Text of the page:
How Did The Salem Witch Trial Cause The Hysteria Of 1692

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What caused the Salem Witch Trial Hysteria of 1692? The Salem Witch Trial Hysteria of 1692 was a series of persecutions of people accused of witchcraft in colonial Massachusetts from 1692 to the 1700s. This terrible event ended up with 20 dead people who were accused and executed. Eventually, this catastrophe ended, when the governor's wife was being accused. However, the reasonings behind this terrible event are still mostly unknown, and historians today, still ask: What caused the Salem Witch Trial Hysteria of 1692? So, this event first started in 1692, The unfortunate Salem witch trials began during the spring of 1692, after a group of young girls in Salem Village, Massachusetts, claimed to be possessed by the devil and accused several local women of witchcraft. After this began to gain popularity, many other people began to accuse each other, until large, monthly executions were being held. The accused “witch” was brought before a priest or a judge, which usually wasn't fair, and was either sentenced as guilty or innocent. According to U.S History, “The governor of the colony, upon hearing that his own wife was accused of witchcraft ordered an end to the trials. However, 20 people and 2 …show more content…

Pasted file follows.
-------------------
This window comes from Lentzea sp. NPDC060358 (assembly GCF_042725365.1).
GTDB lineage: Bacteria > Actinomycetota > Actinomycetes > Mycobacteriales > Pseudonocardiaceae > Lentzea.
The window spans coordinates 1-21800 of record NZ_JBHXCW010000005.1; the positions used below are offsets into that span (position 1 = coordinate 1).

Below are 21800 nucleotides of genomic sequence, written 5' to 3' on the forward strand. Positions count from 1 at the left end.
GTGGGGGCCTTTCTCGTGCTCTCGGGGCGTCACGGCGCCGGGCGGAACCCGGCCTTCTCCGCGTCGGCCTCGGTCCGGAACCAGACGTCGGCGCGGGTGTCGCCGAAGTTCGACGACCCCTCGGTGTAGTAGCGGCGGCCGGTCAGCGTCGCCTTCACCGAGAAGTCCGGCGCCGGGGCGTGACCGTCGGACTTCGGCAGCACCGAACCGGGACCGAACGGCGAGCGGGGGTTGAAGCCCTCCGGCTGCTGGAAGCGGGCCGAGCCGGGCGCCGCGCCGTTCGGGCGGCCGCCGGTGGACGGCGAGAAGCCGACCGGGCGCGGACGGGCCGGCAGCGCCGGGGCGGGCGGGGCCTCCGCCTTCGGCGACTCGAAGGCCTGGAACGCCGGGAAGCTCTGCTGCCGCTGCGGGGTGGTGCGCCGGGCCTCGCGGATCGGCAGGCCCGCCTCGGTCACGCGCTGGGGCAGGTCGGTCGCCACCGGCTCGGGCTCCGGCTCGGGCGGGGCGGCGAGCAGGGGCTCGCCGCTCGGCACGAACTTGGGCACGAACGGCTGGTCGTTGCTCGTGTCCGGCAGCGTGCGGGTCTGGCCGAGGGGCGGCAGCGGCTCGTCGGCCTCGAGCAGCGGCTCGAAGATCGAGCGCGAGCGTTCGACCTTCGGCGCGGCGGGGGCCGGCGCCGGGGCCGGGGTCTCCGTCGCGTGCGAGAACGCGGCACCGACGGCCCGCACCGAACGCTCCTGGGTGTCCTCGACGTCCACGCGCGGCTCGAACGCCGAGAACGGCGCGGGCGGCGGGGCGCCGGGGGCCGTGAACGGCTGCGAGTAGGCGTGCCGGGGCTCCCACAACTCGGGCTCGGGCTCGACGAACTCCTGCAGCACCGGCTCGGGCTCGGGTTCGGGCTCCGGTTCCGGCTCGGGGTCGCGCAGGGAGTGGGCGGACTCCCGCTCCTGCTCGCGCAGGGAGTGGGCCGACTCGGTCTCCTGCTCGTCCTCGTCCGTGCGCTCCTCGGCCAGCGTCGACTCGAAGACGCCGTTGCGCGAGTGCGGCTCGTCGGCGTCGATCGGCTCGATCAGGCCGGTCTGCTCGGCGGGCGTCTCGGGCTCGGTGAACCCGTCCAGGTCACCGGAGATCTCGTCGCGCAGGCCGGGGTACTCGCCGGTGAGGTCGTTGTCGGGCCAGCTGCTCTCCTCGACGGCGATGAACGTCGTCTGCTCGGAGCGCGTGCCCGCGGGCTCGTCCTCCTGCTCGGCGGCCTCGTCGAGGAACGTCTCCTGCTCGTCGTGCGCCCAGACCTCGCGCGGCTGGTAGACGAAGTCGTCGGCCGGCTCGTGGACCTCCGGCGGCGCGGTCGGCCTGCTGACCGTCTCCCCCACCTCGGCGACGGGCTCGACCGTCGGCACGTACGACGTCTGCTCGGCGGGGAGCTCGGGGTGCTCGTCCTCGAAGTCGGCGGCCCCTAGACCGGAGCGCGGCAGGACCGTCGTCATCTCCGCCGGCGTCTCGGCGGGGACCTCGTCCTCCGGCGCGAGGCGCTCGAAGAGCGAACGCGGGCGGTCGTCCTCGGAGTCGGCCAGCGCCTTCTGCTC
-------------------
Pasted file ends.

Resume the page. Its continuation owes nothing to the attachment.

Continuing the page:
They mostly ate food like rye, which was able to grow fungus called ergot. This fungi may have affected the so-called witches. In particular, History Lists states, “If eaten, the fungus can cause hallucinations and convulsions similar to those that were reported to be experienced by the allegedly bewitched girls. And according to Linnda Caporael, professor at the Rensselaer Polytechnic Institute who introduced the ergot poisoning theory, all the conditions were right for the ergot spread just before the Witch Trials.” The effects of ergot in the rye was similar to the symptoms of the “victims.” of witches. In addition, the conditions during the witch trials proved to be beneficial to spread and grow ergot in the

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